But the awareness campaign is limited to court and quasi-judicial assistants while there are also law related institutions like law colleges, judicial academies etc.?

We have done a lot of work on this issue. Unlike medical and dental courses, there is no internship in any course. We spoke to the Bar Council of India and asked that every law college adopt three talukas in its vicinity and send fourth and final year law students there regularly. This will inculcate in them a sense of social service along with legal knowledge and in the coming times when they come into the profession, they can be appointed as an excellent legal aid panel lawyer. They should not only become money making machines but also do social service. Most of the law colleges have agreed and the Bar Council has given us a list of such colleges as well. This program for the students is going to start very soon.

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Apart from this, we have got seven weeks on ‘Azadi Ke Amrit Mahotsav’ which will end on November 14. We are taking every legal aid committee, quasi-judicial assistant, Ashawarkar, Anganwadi worker and student to raise legal awareness during this time. The result of this is that today every village in the country is associated with a legal service worker. I have personally visited 13 states, Ladakh in the north, Kanyakumari in the south, Kutch in the west and Tripura and Mizoram in the east, besides Varanasi, Sangareddy, Beed, Gulbarga, Goa, Rajasthan etc in the centre.

What is the initiative for rural women and children?

Women quasi-judicial assistants are providing legal aid to women living in rural areas who are victims of domestic violence. As far as the children are concerned, efforts are being made to provide quality education to them, which is also their right under the Right to Education Act. Along with this, help is also being given to the children out of schools during the Kovid-19 period so that their education is not interrupted. There are also quasi-judicial aides making efforts for children with special needs.

Shouldn’t there be a permanent office for legal aid as is the case of a public prosecutor in every district?

Of course, it has been proposed to set up a permanent legal aid office in every district with a legal aid head who will be a senior advocate, assisted by lawyers with 15 years of practice.

Can’t permanent Lok Adalats be made on the same lines?

Of course, work is being done and to some extent there has been an arrangement for arbitration before litigation. That is, before the trial, the intervention is done to see the possibilities of settlement. In this regard two seminars were held in Lucknow and Allahabad, all the judges were in favor of Permanent Lok Adalat.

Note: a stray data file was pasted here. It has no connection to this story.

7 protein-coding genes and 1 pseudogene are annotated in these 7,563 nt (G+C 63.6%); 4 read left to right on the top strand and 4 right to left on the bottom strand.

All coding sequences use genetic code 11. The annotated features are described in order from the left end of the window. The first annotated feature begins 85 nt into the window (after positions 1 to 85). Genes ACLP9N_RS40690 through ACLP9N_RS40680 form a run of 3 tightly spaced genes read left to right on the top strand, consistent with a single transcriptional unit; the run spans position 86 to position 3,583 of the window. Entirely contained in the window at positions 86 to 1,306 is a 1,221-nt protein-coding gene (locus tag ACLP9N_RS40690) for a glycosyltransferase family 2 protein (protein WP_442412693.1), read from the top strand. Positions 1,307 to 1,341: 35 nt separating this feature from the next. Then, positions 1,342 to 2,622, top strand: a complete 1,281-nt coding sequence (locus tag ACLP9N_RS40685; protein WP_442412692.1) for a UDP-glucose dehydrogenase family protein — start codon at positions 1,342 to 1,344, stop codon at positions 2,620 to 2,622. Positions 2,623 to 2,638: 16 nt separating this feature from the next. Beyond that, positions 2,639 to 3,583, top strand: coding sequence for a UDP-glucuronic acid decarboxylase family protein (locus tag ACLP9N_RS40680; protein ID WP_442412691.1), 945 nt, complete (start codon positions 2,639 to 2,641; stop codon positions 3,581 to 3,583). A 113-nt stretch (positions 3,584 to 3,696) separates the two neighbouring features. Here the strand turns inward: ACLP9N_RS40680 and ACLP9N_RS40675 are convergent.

That is fine, but will the duty of providing legal aid to district judges be fixed on their accountability?

As I said if legal help is being given from the court then you are dependent on the lawyer. This lawyer should be of good quality, but for this you have to pay him good money, give him good facilities like Legal Book- AIR (Book of Supreme Court Judgments). We have spoken to AIR in this direction and they have agreed to make available AIR’s online legal aid library in every district legal aid clinic.

But seeking legal aid is a complex task as how a person will be treated by a lawyer when he is in jail. Is there any arrangement for doing his paperwork. Where there are too many prisoners and at some places very few, what is the arrangement for this?

This is exactly the system in jails. Let me give you the example of Gurgaon and Nagpur jails there an online system has been created where if the prisoner puts his thumb, his complete details will appear on the screen. Since when is he in jail, when is the next production, who is the lawyer, what should he do etc. This system is built in every jail. This allows him to talk to his family and lawyers who will help him prepare his case.

Any surprising personal experiences?

Yes, it has happened, when I went to Gurgaon Jail, I saw an online system in which complete details of prisoners were available. I asked the jailer who made it. So to my surprise, that system was created by a prisoner in jail. Later, the Haryana government implemented this system in jails across the state.

How sensitive are the prison authorities in sending the petitions of prisoners to the court and getting them legal aid?

The prison authorities are very sensitive, the jailers are taking a lot of initiative and the response of the jailers in helping the prisoners is very positive.

Are you satisfied with the work you have done on Legal Aid so far?

Yes, absolutely I am very satisfied. In the COVID-19 era, we were a little worried about how connectivity would be possible in the online system, but when the initiative was taken, the results turned out to be very positive, with everyone using online technology profusely and it yielded results. On November 14, we will all organize a function on this achievement together in the presence of the President.